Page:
July 10, 2004, was a night of bedlam at the Kopper King bar, according to Yukon liquor inspectors.
There were six “severely intoxicated” people stumbling and slurring their words, a guy leaving the bar clutching a beer in his fist and a barroom brawl that saw three men beat a fellow badly enough to send him to hospital.
It wasn’t an isolated night.
Between 2003 and 2004, the bar received six warning letters for infractions similar to this one.
The bar was handed one suspension. It was never served.
On October 31, 2003, inspectors found the bar overcrowded; they saw drunk people staggering around the premises and, outside, several costumed individuals were engaged in mock swordplay on the Alaska Highway.
When inspectors returned for another check around 4 a.m., they found people still nursing drinks — more than two hours after last call.
It took more than a month for the Yukon Liquor Corp. to issue a 14-day suspension. That came on December 19, 2003.
The Kopper King appealed, and the liquor corp. revoked the suspension on a technicality.
“As it is felt that this matter was not brought before the board of directors for an appeal hearing in a timely manner, we, the Yukon Liquor Corporation, are withdrawing the suspension order,” reads the undated, unaddressed letter meant for the Kopper King.
These facts were contained in documents obtained by The News last week through an access to information request.
The News received about half of the information it asked for on Yukon Liquor Act infractions and enforcement in the Kopper King and Capital Hotel from January 2003 to December 2004.
Now the newspaper will pay nearly $1 per page for the remainder of the information, which is considered public according to the Access to Information, Protection of Privacy Act.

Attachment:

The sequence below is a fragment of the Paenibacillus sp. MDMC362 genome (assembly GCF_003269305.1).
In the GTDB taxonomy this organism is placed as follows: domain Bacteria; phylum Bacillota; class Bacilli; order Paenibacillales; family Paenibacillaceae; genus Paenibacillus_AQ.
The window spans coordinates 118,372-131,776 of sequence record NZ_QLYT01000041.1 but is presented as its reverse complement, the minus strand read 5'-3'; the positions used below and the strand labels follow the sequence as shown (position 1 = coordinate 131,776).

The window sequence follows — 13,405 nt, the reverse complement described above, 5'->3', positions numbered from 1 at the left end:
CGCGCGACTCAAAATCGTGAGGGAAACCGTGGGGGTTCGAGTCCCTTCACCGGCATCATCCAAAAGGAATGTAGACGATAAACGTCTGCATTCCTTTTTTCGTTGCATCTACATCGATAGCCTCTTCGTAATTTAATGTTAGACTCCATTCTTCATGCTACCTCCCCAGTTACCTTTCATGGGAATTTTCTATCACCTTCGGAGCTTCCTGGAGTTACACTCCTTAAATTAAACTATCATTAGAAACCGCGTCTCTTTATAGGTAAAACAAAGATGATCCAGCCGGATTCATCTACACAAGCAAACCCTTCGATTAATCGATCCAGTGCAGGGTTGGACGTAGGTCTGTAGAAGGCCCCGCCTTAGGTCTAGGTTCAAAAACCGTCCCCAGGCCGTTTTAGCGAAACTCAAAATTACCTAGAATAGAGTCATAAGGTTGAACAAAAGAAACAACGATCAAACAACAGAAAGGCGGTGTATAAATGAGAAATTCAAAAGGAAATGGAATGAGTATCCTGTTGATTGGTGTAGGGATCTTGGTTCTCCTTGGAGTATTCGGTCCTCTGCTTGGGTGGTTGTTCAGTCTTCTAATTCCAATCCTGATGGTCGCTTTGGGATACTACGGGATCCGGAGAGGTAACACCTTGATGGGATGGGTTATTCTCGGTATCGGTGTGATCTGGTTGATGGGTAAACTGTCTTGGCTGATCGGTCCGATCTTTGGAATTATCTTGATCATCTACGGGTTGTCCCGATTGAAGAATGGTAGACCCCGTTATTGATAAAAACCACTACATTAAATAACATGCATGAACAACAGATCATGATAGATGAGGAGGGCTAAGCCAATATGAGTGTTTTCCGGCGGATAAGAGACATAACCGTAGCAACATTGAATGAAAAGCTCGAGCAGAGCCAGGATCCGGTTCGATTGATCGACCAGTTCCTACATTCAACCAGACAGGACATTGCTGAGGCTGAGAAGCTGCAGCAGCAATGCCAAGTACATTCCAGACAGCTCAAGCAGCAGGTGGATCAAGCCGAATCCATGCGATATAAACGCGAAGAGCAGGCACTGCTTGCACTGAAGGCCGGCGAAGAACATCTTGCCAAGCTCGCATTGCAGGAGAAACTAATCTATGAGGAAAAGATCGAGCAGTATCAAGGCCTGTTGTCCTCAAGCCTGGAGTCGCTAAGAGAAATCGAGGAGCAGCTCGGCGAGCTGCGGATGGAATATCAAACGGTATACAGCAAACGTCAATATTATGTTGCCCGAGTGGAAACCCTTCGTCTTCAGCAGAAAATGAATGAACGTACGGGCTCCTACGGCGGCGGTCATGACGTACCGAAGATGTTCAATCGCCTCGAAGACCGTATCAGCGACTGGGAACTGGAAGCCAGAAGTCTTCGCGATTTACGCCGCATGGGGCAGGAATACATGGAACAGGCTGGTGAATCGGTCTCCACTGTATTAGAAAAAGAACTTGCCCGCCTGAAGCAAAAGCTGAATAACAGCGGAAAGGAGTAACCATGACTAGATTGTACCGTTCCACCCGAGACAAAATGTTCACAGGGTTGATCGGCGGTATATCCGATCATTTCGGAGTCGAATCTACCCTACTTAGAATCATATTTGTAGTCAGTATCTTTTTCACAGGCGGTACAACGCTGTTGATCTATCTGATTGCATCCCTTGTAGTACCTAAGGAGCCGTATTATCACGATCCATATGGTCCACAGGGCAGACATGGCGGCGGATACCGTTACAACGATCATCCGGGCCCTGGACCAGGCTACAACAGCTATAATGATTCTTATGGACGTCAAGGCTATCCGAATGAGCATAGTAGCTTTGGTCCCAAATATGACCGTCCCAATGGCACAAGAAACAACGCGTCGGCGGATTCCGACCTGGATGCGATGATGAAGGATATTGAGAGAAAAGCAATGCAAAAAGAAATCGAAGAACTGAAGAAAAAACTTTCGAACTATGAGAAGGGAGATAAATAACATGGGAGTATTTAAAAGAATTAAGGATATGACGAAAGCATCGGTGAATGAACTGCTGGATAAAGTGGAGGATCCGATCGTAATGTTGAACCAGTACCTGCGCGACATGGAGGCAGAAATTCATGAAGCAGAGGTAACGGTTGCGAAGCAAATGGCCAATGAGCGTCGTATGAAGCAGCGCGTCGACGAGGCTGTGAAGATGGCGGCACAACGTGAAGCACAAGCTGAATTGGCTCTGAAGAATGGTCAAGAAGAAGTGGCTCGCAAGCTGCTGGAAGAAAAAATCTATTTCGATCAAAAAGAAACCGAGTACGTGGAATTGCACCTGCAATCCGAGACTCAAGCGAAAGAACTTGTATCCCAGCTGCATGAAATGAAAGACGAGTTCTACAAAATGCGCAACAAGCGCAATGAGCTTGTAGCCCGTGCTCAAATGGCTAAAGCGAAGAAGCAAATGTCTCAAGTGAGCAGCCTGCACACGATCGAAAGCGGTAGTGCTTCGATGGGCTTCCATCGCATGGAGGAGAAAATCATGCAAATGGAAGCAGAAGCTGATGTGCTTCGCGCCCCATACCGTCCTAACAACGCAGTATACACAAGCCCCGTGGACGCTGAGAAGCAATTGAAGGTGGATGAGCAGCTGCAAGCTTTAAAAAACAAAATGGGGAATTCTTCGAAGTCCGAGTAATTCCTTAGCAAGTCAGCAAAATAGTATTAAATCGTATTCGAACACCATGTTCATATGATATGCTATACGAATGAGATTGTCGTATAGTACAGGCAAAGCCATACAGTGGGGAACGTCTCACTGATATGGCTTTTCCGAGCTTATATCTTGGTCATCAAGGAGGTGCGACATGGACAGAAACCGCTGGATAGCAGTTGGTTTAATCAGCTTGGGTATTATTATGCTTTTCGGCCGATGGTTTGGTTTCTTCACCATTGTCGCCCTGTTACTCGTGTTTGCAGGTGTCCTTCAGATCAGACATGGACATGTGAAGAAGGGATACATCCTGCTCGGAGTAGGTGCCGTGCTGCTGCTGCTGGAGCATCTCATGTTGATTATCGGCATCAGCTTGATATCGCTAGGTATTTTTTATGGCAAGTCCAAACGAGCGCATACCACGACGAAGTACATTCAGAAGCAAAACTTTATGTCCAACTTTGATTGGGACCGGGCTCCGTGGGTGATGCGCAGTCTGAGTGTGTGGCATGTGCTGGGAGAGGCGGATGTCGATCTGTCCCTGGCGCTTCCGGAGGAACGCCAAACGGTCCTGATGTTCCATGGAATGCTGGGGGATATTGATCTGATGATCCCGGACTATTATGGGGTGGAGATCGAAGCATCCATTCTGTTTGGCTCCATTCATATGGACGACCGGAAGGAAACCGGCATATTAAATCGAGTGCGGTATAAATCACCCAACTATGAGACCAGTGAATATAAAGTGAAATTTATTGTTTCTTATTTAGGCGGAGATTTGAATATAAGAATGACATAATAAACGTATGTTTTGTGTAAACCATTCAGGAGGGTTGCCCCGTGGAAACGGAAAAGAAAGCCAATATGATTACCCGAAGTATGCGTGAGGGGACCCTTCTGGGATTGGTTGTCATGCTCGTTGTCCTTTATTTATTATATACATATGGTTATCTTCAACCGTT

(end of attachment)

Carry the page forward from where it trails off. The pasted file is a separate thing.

The newspaper received copies of all the warning letters and suspensions issued to the two bars.
But the licensed premise check reports — which inspectors draft after checking bars for infractions, like overserving, serving minors and overcrowding — will cost the paper $329.
There are 360 pages of reports completed over those two years at the Kopper King and Capital Hotel.
The liquor corp. estimates it will take 11 hours to locate, retrieve and prepare the reports for disclosure by striking out any personal information about individuals.
The cost covers both the request for records from the Kopper King and the Capital because they were “similar in nature,” according to the government.
Since The News relaunched an investigation into liquor act enforcement and infractions in the territory, a number of anonymous sources have come forward saying the government is not enforcing the territory’s laws.
Ignoring liquor infractions, like overcrowding, overserving and serving minors, contributes to a chaotic atmosphere and fosters drug use, trafficking and violence in Yukon bars.
These allegations have persisted since 2004, when the Yukon New Democratic Party began its own investigation.
The Capital Hotel’s record over 2003 and 2004 is a little better, according to the government’s documents.
However, it also received six warning letters for several infractions, including overcrowding, serving drunks and having liquor taken off premises.
Though warning letters were sent, there appears to have been little follow through.
Things are handled differently in BC, where liquor laws are better enforced.
A quick look at British Columbia’s Liquor Control and Licencing Board’s website shows that suspensions are dished out regularly for infractions similar to those documented in the Kopper King and Capital.
One bar received a one-day suspension after inspectors saw liquor removed from an establishment.
Another was slapped with a four-day suspension for being overcrowded.
A third got a 14-day suspension after it was found supplying liquor to minors.
These are just a few of the dozens of suspensions handed out to BC bars and restaurants detailed each year since 2001 on the province’s website.
BC has more than 8,000 licencees and 30 inspectors on its roster. The Yukon has just over 300 licencees and, currently, one inspector.
But over the past five years, the number of suspension orders has dwindled in the Yukon.
In 2001-’02, bar owners were handed 11 licence suspensions.
In 2002-‘03 there were seven. In 2003-‘04 there were three.
In 2004-‘05, there was just one.
That trajectory proves the liquor corp. has been effective, according to an October 6 letter from corporation vice-president Virginia Labelle to The News.
“By encouraging an open dialogue with licencees, and providing appropriate training on their responsibilities under the liquor act, there has been markedly less need to use enforcement tools such as suspensions,” reads Labelle’s letter.